Monday, April 23, 2007

two surprises

i know. shut up.

through one of those quirky twists of fate, i was uber fortunate enough to have been the accidental recipient of two very different but very cool coffees. long story about the winding road of the u.s. postal service, taiwanese characters and confused identities. suffice it to say that the two coffees, one a 20% kona blend supposedly designed for espresso and the other a very cinnamon-ey ethiopia idido misty valley, were both right on the money in their respective ways.

a brief word about the two. i didn't formally cup the 20% kona (yet) but i tried it from the overcup pourover at cone filter auto drip grind level and 195F water. very slight agitation and just under a two minute dwell time created a smokey (it was roasted oily dark) but intensely sweet concoction. as in, i was wide eyed at the clarity of sweetness achieved from such a dark roast. was not put through the paces on an espresso machine; but i'd be insanely curious to see those results.

second up was the ethiopia idido misty valley. some quickfire thoughts: unusual coloration of the roast. very light; very uniform; very surprising for what (i assume) is a d.p. coffee. a tribute to fastidious pre and post roast sorting? i cupped a line of six of these in a row and found unrivaled uniformity in every cup. no sign of off or renegade defects in isolated cups. it was radically cool. another stunning thing was the clarity these cups had almost immediately. i typically expect and see clarification coming about a third of the way down the tasting cup as the liquid cools. these were straightaway clear as a bell. and also unusually and delightfully "backward." what i mean is that a typical cupping session might consist of coffees that sweeten as they cool, displaying molasses, honey and the deeper sweetnesses as the temperatures drop. this coffee was sweet from the get go with (i hate to use the tired description of) strawberries, butter/cream and jasmine. only as it cooled did the sweetness tarten out a bit into a faint hint of lemon, lemongrass, cedar or, OR! lime in that sweettart way. lemon is too strong a citrus. lime fits the bill for this much better. this coffee surprised me. the hot water smell was raisins and plums. the break showed that cedar/lemongrass sweet tart streak and the first slurps were mild strawberries and cream. strawberries and cream? it was very buttery/creamy, i say. and even now, thirty minutes after, what a pleasant leave. it still tastes like strawberry shortcake piled with sweet cream. i scored it a 91.

i guess that's what no defects and a light roast put to superior coffee will do for you.

i need more info on this coffee? is this bagersh? is it indeed d.p.? if so, how many fingers were ground down to the nubs to sort this coffee? i applaud simon (the aforementioned taiwanese source) for his tireless efforts at clarity through exhaustive de-defecting. superb job. superbness shows in the cup.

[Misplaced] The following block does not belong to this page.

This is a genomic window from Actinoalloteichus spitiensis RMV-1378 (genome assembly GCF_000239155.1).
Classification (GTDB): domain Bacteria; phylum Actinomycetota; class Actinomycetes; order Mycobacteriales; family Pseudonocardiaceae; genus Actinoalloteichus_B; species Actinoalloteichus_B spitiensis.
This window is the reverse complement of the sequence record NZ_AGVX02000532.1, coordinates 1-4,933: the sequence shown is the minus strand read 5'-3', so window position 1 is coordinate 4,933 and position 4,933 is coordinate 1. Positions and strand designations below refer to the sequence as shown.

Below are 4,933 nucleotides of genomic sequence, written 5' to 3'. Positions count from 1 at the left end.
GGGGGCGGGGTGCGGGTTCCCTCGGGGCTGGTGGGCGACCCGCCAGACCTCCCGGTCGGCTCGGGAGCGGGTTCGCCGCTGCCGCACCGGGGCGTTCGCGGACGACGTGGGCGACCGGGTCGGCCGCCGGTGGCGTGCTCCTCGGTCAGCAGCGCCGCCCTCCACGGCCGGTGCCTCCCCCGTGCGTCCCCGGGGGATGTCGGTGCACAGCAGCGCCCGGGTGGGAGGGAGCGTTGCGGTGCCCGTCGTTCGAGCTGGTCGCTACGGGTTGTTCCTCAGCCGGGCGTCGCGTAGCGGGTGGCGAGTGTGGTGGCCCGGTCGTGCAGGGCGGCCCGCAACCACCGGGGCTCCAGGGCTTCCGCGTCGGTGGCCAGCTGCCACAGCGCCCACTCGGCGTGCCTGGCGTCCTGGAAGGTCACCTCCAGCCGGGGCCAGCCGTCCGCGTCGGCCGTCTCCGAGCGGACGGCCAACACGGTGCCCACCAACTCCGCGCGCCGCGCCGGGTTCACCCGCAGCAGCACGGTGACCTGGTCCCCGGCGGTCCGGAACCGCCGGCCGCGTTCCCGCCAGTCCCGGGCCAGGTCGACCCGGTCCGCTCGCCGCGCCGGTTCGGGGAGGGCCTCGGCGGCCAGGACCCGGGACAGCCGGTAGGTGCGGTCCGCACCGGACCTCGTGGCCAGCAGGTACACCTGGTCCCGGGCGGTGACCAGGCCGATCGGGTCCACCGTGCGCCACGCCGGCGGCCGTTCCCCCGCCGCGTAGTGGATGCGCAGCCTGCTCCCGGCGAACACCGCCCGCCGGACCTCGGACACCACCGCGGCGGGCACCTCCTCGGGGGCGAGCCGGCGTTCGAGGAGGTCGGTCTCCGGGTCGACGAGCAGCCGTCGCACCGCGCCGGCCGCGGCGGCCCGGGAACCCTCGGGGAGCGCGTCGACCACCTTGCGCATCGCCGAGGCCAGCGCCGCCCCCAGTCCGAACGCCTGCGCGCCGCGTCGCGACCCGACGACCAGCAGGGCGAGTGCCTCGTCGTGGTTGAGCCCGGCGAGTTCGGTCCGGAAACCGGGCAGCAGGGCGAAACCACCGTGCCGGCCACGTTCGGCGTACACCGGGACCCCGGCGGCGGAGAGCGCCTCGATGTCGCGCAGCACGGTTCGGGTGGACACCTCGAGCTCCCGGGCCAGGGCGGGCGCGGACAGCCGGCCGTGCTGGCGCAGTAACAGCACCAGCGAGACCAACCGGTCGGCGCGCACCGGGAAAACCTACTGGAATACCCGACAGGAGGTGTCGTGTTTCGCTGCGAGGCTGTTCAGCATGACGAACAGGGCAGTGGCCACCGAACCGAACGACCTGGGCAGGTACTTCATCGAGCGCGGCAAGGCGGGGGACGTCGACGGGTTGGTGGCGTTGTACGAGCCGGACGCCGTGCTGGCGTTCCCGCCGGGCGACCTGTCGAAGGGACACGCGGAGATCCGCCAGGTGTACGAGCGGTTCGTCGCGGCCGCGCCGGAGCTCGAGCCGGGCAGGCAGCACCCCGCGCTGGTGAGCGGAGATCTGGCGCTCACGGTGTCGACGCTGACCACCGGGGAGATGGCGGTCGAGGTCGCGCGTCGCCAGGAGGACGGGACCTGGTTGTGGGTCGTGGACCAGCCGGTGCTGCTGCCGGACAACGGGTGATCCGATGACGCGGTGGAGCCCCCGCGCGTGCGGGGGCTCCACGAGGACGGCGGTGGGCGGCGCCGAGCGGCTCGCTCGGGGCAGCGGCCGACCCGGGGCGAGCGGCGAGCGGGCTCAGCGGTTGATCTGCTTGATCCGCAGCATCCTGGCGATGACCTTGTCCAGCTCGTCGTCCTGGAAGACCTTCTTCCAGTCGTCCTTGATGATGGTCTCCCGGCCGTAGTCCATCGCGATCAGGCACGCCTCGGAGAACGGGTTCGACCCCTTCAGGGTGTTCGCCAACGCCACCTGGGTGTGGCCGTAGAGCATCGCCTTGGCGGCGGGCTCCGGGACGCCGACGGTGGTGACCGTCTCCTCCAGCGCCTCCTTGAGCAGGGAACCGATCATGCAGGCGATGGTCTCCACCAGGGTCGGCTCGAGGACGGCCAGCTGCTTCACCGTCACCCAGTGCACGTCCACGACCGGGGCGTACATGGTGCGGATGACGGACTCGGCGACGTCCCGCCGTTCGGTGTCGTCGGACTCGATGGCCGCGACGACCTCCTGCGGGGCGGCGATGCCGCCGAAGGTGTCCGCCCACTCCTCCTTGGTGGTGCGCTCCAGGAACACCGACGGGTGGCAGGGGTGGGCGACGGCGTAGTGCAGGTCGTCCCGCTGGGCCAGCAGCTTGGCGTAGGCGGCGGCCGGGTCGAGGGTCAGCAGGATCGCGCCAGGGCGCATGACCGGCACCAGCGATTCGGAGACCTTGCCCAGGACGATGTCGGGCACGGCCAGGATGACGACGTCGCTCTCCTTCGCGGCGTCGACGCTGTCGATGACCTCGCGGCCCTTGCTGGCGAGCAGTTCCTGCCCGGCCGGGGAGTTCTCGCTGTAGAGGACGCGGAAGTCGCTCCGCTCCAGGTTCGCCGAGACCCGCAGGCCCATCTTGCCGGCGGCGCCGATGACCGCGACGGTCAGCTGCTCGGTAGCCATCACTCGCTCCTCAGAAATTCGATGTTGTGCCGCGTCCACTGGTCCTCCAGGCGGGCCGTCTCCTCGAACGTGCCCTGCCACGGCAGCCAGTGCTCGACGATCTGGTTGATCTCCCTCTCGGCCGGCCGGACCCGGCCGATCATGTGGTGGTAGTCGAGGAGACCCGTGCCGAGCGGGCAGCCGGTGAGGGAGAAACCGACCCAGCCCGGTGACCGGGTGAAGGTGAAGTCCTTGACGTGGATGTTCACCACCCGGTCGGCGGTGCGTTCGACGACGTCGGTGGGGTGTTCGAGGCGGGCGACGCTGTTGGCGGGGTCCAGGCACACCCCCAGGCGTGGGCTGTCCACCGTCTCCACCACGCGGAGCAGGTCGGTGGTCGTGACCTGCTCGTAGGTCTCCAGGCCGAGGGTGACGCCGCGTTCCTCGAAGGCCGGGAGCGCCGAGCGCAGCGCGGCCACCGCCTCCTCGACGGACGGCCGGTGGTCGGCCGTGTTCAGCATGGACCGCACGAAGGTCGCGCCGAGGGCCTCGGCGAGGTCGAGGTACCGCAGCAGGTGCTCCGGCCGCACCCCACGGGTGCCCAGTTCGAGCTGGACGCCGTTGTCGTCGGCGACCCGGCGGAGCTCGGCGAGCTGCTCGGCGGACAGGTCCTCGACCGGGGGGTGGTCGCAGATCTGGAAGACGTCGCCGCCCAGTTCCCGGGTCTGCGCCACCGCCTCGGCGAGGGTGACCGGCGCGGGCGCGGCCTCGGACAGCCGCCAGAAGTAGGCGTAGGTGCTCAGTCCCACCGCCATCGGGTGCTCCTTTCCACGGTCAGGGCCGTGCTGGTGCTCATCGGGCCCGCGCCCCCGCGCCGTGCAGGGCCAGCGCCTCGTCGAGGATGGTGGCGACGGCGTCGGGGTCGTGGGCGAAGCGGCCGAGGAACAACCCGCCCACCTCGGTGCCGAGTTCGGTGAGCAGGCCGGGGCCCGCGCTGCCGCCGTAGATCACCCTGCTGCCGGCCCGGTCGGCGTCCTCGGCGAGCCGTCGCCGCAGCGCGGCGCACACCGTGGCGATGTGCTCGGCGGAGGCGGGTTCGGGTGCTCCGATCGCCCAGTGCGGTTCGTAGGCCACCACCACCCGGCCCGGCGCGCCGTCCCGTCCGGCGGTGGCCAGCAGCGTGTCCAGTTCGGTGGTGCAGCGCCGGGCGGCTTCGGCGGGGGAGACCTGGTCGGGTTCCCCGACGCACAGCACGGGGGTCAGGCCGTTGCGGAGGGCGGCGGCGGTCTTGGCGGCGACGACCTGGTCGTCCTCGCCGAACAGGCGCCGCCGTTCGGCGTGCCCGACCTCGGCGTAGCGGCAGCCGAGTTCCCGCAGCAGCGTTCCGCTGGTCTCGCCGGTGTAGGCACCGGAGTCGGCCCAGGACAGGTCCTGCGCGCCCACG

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At Monday, 23 April, 2007, Blogger Ben C. said...


Another interesting thing to consider... these coffee were roasted on 4/10 (or 4/9 in our time)...It's already 12~13 days old when you got it. And it has been ship 1/2 way across the globe then endure another trip from WA to TX. If you have anything left... let it age even a bit more and you will see the power of this roast style.

The Idido Misty Valley started its life as GR.1 green. This is the special grade that is usually reserved for Japanese buyers. I believe some US buyer were able to source some too. It's already presorted at the mill for minimal amount of defect. Simon then sorts it more... bean by bean. Maybe he can chime in on his rejection rate. (BTW, his rejection rate for a previous CoE offering is around 20%).

Then he roasted it to a "medium" roast level. At this level, the top end acidity and aroma dimished a bit (from his "light" roast) but the sweetness and depth is increased. Please do not judge the roast level by Agtron/color. It's rather meaningless if you do not know the roast profile.

This coffee is designed to shine in the vac-pot. In the pour-over, the deep sweetness and tartness is decreased somewhat. But imagine what you tasted but amplify... that is what it was meant to be.

Email me offline for more details =)


At Monday, 23 April, 2007, Blogger 4-Arts Zero Defect Coffees said...

Hi Aaron,

Ben C. has already provided lots of info about the Idido Misty Valley DP Gr.1, except for the rejection rate for this...well...The harsh truth is, the longer you keep the greens unsorted, the more things you will need to remove to achieve a stable zero-defect coffee. At first, when I got the fresh Idido Gr.1 DP, I only needed to reject for around 8~10% of it. But as time went by, this shipment to your hands had been sorted to a rejection rate of 30% or so...I didn't weigh it then though.

And of course it is a DP Yirg. you can easily identify this when you grind and smell the dry fragrance. Very DP!

And to make a DP coffee roasted to this stage and make it look like a WP thing is tricky. Not only need a very carefully prepared green, but also the pre-roast and post-roast sortings by myself. I know this is insane to do it all by myself alone, but I don't care since I do this to promote clean coffees "idea" and ppl who buy my coffees recognize my thoughts and enjoy what they can get from the clean thing.

Obviously, I'll need some clever sorting robots connected to my brain to do the sorting thing if my business grows too large and can maintain the same standard that I required for "zero-defect" coffees. But we'll see then...Right now I only care who else in this globe can appreciate this work and am willing to hear more on the other side.

Thanks for your review. If there's any question, feel free to let me know.

Simon Hsieh


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